The body spent six months in the ship's walk-in freezer.

Supply Chain Issues

It's a macabre affair: in April, the captain of a cargo ship, 68-year-old Dan Sandu from Romania, passed away.

Crewmates had to resort to stuffing his body into the ship's walk-in freezer, The Wall Street Journal reports, but what they didn't expect was that Sandu's body would remain in there for the next six months — with an astonishing 13 countries refusing to take care of the body.

"All we wanted was to get our father home," his son Andrei told the newspaper. "How can this happen in 2021?"

Staving Off Infection

The biggest reason why Sandu's body never made it to the mainland: COVID-19. Many governments still don't allow the offloading of a crew member that passed away due to fears that the body could still be infectious.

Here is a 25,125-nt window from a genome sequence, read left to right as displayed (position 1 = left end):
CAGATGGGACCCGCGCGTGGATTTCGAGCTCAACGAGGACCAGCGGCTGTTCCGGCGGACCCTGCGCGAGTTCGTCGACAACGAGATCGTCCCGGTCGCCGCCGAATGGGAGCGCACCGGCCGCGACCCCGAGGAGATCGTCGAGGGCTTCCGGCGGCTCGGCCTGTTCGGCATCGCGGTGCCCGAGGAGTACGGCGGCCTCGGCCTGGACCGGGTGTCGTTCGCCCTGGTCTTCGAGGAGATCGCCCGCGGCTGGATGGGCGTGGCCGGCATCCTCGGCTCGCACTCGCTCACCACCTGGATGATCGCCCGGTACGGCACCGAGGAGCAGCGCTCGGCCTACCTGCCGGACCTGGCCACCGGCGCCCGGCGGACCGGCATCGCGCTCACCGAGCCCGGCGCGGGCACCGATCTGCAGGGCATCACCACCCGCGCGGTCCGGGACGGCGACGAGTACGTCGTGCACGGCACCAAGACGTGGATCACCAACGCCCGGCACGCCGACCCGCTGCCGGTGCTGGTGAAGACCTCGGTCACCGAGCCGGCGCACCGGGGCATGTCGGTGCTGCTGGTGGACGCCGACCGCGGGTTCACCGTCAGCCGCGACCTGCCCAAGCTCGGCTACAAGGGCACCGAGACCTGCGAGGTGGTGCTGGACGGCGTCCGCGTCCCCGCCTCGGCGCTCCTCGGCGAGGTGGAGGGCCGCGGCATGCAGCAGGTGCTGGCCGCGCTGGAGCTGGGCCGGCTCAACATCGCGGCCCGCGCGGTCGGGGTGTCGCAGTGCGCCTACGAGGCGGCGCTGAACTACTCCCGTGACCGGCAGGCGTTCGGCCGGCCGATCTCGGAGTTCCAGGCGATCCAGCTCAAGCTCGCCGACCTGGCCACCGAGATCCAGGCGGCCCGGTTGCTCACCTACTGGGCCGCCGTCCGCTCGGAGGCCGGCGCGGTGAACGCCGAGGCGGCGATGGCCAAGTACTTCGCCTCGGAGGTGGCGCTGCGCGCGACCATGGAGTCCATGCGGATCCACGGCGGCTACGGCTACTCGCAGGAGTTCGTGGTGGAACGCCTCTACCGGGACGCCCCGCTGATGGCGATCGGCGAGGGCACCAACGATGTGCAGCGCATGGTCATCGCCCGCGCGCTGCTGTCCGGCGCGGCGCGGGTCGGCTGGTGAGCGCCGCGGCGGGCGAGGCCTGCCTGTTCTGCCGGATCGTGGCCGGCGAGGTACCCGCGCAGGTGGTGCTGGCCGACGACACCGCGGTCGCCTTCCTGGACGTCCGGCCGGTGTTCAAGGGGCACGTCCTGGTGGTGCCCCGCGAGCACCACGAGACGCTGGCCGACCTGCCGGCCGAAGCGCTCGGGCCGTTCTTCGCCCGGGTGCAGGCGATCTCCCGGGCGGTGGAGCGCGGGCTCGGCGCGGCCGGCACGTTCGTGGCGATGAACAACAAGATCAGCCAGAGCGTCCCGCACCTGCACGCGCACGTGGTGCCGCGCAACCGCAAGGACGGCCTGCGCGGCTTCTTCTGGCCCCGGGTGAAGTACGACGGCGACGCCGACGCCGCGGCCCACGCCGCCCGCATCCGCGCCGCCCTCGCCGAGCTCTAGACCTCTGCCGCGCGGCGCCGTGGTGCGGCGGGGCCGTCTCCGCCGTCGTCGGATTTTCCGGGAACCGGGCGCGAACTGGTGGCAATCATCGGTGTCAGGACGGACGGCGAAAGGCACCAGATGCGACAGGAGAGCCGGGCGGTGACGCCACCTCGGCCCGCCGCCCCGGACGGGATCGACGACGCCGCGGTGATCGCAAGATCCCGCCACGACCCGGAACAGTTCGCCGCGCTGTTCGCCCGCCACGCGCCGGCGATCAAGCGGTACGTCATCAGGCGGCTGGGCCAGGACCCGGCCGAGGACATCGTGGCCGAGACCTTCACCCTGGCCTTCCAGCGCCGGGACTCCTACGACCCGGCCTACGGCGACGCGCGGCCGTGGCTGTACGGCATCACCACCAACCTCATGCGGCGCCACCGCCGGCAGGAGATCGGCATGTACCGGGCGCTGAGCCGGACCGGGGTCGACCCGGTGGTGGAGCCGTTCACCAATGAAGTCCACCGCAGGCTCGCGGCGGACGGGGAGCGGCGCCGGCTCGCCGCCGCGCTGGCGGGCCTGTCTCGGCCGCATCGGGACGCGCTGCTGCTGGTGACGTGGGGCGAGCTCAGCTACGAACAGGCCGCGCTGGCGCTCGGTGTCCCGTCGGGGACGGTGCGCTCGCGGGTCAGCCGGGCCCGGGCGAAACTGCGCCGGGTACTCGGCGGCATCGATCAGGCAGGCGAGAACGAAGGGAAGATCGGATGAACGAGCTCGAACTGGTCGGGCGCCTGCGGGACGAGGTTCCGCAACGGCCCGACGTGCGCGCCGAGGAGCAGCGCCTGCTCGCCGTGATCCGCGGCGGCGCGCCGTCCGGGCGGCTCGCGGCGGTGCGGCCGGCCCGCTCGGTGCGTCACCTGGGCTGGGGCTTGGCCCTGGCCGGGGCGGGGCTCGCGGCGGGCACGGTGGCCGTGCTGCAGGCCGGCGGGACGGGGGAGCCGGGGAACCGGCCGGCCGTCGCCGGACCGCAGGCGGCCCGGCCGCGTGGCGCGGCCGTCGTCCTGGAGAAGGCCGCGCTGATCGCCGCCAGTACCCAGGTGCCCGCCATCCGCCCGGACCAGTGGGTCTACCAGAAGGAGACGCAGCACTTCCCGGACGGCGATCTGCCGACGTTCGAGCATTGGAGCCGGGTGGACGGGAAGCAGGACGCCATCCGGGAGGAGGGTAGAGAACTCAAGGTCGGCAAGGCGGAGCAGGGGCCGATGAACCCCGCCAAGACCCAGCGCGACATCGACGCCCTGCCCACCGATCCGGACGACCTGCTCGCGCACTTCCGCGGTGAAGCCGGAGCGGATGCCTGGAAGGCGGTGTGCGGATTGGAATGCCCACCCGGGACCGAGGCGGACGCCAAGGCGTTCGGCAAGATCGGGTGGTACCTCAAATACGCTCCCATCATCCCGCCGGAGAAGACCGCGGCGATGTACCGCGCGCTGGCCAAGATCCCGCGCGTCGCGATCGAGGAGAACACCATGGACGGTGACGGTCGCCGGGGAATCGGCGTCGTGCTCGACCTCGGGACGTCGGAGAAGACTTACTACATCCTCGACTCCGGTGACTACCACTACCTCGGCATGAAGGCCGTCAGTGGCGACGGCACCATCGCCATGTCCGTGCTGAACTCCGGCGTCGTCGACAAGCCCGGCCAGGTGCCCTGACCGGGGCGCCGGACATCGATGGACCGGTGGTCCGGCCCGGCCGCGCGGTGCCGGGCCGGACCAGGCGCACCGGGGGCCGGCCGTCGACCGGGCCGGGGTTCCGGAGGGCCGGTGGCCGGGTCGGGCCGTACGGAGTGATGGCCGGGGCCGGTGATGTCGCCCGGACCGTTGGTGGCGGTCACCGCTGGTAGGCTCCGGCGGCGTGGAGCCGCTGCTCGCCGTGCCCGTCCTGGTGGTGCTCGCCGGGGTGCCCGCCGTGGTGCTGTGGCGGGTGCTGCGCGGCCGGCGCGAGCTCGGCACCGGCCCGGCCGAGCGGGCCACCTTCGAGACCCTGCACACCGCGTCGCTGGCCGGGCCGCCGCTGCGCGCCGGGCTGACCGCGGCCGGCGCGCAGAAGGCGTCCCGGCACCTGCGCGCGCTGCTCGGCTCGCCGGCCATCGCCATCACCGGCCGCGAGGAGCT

In fact, bodies are still sailing the seas on board ships for thousands of miles, according to the WSJ, with crews hoping of finding a home for them.

"The depressing thing about this is that deceased or dead people have no rights whatsoever," Jason Chuah, a professor of maritime law at London’s City University, told the paper. "It is a huge problem and reflects so poorly on our common humanity."

In October, Sandu's body finally made it to its final resting place in a small Romanian village — half a year after his death.

READ MORE: The Ship’s Captain Died at Sea. Six Months Later, His Body Was Still in the Freezer. [The Wall Street Journal]

More on cargo ships: Shipping Containers of "Spontaneous Combustibles" Fall Overboard

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